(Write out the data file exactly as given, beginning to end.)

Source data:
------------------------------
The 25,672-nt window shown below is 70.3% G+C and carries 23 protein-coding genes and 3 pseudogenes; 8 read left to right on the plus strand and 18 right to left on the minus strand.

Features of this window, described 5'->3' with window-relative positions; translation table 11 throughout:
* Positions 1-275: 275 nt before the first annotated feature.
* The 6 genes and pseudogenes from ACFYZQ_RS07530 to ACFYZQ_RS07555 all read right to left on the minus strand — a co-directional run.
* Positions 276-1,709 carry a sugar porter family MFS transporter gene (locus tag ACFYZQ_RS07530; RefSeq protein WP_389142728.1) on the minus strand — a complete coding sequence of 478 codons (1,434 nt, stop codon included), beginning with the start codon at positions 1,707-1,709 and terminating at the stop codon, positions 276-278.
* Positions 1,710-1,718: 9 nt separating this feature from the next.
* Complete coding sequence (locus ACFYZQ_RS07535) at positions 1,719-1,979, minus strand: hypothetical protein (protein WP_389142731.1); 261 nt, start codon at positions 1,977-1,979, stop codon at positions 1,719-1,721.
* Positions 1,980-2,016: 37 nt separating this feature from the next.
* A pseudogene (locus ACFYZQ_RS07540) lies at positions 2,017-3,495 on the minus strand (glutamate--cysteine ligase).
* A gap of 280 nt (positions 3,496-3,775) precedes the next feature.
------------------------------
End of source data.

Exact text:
The 25,672-nt window shown below is 70.3% G+C and carries 23 protein-coding genes and 3 pseudogenes; 8 read left to right on the plus strand and 18 right to left on the minus strand.

Features of this window, described 5'->3' with window-relative positions; translation table 11 throughout:
* Positions 1-275: 275 nt before the first annotated feature.
* The 6 genes and pseudogenes from ACFYZQ_RS07530 to ACFYZQ_RS07555 all read right to left on the minus strand — a co-directional run.
* Positions 276-1,709 carry a sugar porter family MFS transporter gene (locus tag ACFYZQ_RS07530; RefSeq protein WP_389142728.1) on the minus strand — a complete coding sequence of 478 codons (1,434 nt, stop codon included), beginning with the start codon at positions 1,707-1,709 and terminating at the stop codon, positions 276-278.
* Positions 1,710-1,718: 9 nt separating this feature from the next.
* Complete coding sequence (locus ACFYZQ_RS07535) at positions 1,719-1,979, minus strand: hypothetical protein (protein WP_389142731.1); 261 nt, start codon at positions 1,977-1,979, stop codon at positions 1,719-1,721.
* Positions 1,980-2,016: 37 nt separating this feature from the next.
* A pseudogene (locus ACFYZQ_RS07540) lies at positions 2,017-3,495 on the minus strand (glutamate--cysteine ligase).
* A gap of 280 nt (positions 3,496-3,775) precedes the next feature.